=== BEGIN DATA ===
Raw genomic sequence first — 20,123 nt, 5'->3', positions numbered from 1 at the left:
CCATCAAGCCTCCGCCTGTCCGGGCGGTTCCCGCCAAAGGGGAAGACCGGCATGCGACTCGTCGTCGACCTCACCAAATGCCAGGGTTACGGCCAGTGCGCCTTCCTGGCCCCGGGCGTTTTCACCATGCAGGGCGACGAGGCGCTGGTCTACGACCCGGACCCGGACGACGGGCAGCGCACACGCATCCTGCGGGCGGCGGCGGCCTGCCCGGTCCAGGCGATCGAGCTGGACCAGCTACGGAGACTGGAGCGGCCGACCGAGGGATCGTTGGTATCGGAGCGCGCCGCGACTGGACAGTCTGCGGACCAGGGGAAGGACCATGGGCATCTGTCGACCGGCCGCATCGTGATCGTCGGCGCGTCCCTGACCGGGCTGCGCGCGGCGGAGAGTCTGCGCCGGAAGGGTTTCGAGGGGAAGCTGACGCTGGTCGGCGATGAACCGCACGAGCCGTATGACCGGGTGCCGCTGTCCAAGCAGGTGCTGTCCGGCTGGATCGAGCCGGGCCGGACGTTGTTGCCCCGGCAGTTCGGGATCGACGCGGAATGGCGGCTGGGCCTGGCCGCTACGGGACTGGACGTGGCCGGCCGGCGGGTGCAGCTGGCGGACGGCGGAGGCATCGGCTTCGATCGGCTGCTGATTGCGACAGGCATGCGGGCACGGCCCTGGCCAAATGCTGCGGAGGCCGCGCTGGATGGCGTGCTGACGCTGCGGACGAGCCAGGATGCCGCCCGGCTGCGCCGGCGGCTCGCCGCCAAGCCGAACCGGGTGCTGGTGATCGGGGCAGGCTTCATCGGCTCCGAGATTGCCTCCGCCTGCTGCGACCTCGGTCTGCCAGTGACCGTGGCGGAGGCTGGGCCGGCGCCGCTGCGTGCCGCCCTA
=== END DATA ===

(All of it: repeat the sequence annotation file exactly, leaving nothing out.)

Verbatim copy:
Raw genomic sequence first — 20,123 nt, 5'->3', positions numbered from 1 at the left:
CCATCAAGCCTCCGCCTGTCCGGGCGGTTCCCGCCAAAGGGGAAGACCGGCATGCGACTCGTCGTCGACCTCACCAAATGCCAGGGTTACGGCCAGTGCGCCTTCCTGGCCCCGGGCGTTTTCACCATGCAGGGCGACGAGGCGCTGGTCTACGACCCGGACCCGGACGACGGGCAGCGCACACGCATCCTGCGGGCGGCGGCGGCCTGCCCGGTCCAGGCGATCGAGCTGGACCAGCTACGGAGACTGGAGCGGCCGACCGAGGGATCGTTGGTATCGGAGCGCGCCGCGACTGGACAGTCTGCGGACCAGGGGAAGGACCATGGGCATCTGTCGACCGGCCGCATCGTGATCGTCGGCGCGTCCCTGACCGGGCTGCGCGCGGCGGAGAGTCTGCGCCGGAAGGGTTTCGAGGGGAAGCTGACGCTGGTCGGCGATGAACCGCACGAGCCGTATGACCGGGTGCCGCTGTCCAAGCAGGTGCTGTCCGGCTGGATCGAGCCGGGCCGGACGTTGTTGCCCCGGCAGTTCGGGATCGACGCGGAATGGCGGCTGGGCCTGGCCGCTACGGGACTGGACGTGGCCGGCCGGCGGGTGCAGCTGGCGGACGGCGGAGGCATCGGCTTCGATCGGCTGCTGATTGCGACAGGCATGCGGGCACGGCCCTGGCCAAATGCTGCGGAGGCCGCGCTGGATGGCGTGCTGACGCTGCGGACGAGCCAGGATGCCGCCCGGCTGCGCCGGCGGCTCGCCGCCAAGCCGAACCGGGTGCTGGTGATCGGGGCAGGCTTCATCGGCTCCGAGATTGCCTCCGCCTGCTGCGACCTCGGTCTGCCAGTGACCGTGGCGGAGGCTGGGCCGGCGCCGCTGCGTGCCGCCCTA